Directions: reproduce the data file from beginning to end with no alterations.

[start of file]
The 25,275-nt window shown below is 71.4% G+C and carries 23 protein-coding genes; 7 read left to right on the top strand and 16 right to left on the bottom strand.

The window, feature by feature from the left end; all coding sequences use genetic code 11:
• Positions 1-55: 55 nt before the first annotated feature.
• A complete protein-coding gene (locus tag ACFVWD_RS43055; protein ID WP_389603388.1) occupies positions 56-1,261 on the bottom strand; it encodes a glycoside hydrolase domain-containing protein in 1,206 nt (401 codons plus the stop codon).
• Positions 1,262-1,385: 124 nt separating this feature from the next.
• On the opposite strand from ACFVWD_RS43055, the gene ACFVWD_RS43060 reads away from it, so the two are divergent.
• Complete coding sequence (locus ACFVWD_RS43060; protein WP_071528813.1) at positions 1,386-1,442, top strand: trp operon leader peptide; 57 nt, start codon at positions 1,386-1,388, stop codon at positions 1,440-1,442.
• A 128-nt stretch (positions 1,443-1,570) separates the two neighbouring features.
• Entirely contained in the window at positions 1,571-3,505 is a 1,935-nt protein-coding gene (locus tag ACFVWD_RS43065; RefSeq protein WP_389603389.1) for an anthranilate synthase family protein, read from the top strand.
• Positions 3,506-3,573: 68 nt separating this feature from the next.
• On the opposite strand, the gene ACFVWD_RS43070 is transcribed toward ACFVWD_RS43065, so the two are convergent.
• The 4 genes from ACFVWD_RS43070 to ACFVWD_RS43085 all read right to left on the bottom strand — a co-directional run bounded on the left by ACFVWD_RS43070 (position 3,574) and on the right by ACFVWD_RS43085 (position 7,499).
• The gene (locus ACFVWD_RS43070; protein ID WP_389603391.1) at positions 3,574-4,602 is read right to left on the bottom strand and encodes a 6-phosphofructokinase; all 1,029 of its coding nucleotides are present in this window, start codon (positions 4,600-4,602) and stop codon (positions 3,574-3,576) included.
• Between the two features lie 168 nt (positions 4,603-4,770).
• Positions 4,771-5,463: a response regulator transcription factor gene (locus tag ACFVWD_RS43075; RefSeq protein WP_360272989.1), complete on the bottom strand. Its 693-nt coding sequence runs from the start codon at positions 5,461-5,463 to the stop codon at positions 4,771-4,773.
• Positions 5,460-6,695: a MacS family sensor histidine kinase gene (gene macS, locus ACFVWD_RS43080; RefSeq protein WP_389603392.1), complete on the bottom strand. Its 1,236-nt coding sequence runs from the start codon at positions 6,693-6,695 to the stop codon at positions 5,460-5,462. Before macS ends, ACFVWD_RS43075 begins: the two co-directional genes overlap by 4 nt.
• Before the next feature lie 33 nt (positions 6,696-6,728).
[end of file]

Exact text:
The 25,275-nt window shown below is 71.4% G+C and carries 23 protein-coding genes; 7 read left to right on the top strand and 16 right to left on the bottom strand.

The window, feature by feature from the left end; all coding sequences use genetic code 11:
• Positions 1-55: 55 nt before the first annotated feature.
• A complete protein-coding gene (locus tag ACFVWD_RS43055; protein ID WP_389603388.1) occupies positions 56-1,261 on the bottom strand; it encodes a glycoside hydrolase domain-containing protein in 1,206 nt (401 codons plus the stop codon).
• Positions 1,262-1,385: 124 nt separating this feature from the next.
• On the opposite strand from ACFVWD_RS43055, the gene ACFVWD_RS43060 reads away from it, so the two are divergent.
• Complete coding sequence (locus ACFVWD_RS43060; protein WP_071528813.1) at positions 1,386-1,442, top strand: trp operon leader peptide; 57 nt, start codon at positions 1,386-1,388, stop codon at positions 1,440-1,442.
• A 128-nt stretch (positions 1,443-1,570) separates the two neighbouring features.
• Entirely contained in the window at positions 1,571-3,505 is a 1,935-nt protein-coding gene (locus tag ACFVWD_RS43065; RefSeq protein WP_389603389.1) for an anthranilate synthase family protein, read from the top strand.
• Positions 3,506-3,573: 68 nt separating this feature from the next.
• On the opposite strand, the gene ACFVWD_RS43070 is transcribed toward ACFVWD_RS43065, so the two are convergent.
• The 4 genes from ACFVWD_RS43070 to ACFVWD_RS43085 all read right to left on the bottom strand — a co-directional run bounded on the left by ACFVWD_RS43070 (position 3,574) and on the right by ACFVWD_RS43085 (position 7,499).
• The gene (locus ACFVWD_RS43070; protein ID WP_389603391.1) at positions 3,574-4,602 is read right to left on the bottom strand and encodes a 6-phosphofructokinase; all 1,029 of its coding nucleotides are present in this window, start codon (positions 4,600-4,602) and stop codon (positions 3,574-3,576) included.
• Between the two features lie 168 nt (positions 4,603-4,770).
• Positions 4,771-5,463: a response regulator transcription factor gene (locus tag ACFVWD_RS43075; RefSeq protein WP_360272989.1), complete on the bottom strand. Its 693-nt coding sequence runs from the start codon at positions 5,461-5,463 to the stop codon at positions 4,771-4,773.
• Positions 5,460-6,695: a MacS family sensor histidine kinase gene (gene macS, locus ACFVWD_RS43080; RefSeq protein WP_389603392.1), complete on the bottom strand. Its 1,236-nt coding sequence runs from the start codon at positions 6,693-6,695 to the stop codon at positions 5,460-5,462. Before macS ends, ACFVWD_RS43075 begins: the two co-directional genes overlap by 4 nt.
• Before the next feature lie 33 nt (positions 6,696-6,728).